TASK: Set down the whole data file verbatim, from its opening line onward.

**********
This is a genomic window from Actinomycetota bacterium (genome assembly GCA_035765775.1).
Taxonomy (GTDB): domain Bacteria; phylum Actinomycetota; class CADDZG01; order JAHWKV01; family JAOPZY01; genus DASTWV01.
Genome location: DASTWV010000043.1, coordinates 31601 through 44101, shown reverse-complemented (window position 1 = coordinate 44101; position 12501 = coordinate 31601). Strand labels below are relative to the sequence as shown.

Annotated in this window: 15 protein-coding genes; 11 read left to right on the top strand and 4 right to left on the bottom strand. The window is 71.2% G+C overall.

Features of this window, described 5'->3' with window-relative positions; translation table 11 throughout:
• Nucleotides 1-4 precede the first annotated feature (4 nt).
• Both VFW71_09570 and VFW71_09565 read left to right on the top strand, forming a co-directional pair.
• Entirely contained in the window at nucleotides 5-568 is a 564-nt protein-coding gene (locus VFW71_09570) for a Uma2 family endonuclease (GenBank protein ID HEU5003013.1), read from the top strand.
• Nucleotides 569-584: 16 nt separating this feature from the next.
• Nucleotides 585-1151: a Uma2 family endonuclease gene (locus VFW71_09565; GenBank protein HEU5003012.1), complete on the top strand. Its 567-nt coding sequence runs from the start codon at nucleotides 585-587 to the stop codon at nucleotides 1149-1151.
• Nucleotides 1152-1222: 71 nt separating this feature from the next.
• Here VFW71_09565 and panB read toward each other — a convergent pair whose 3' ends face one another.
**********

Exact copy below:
This is a genomic window from Actinomycetota bacterium (genome assembly GCA_035765775.1).
Taxonomy (GTDB): domain Bacteria; phylum Actinomycetota; class CADDZG01; order JAHWKV01; family JAOPZY01; genus DASTWV01.
Genome location: DASTWV010000043.1, coordinates 31601 through 44101, shown reverse-complemented (window position 1 = coordinate 44101; position 12501 = coordinate 31601). Strand labels below are relative to the sequence as shown.

Annotated in this window: 15 protein-coding genes; 11 read left to right on the top strand and 4 right to left on the bottom strand. The window is 71.2% G+C overall.

Features of this window, described 5'->3' with window-relative positions; translation table 11 throughout:
• Nucleotides 1-4 precede the first annotated feature (4 nt).
• Both VFW71_09570 and VFW71_09565 read left to right on the top strand, forming a co-directional pair.
• Entirely contained in the window at nucleotides 5-568 is a 564-nt protein-coding gene (locus VFW71_09570) for a Uma2 family endonuclease (GenBank protein ID HEU5003013.1), read from the top strand.
• Nucleotides 569-584: 16 nt separating this feature from the next.
• Nucleotides 585-1151: a Uma2 family endonuclease gene (locus VFW71_09565; GenBank protein HEU5003012.1), complete on the top strand. Its 567-nt coding sequence runs from the start codon at nucleotides 585-587 to the stop codon at nucleotides 1149-1151.
• Nucleotides 1152-1222: 71 nt separating this feature from the next.
• Here VFW71_09565 and panB read toward each other — a convergent pair whose 3' ends face one another.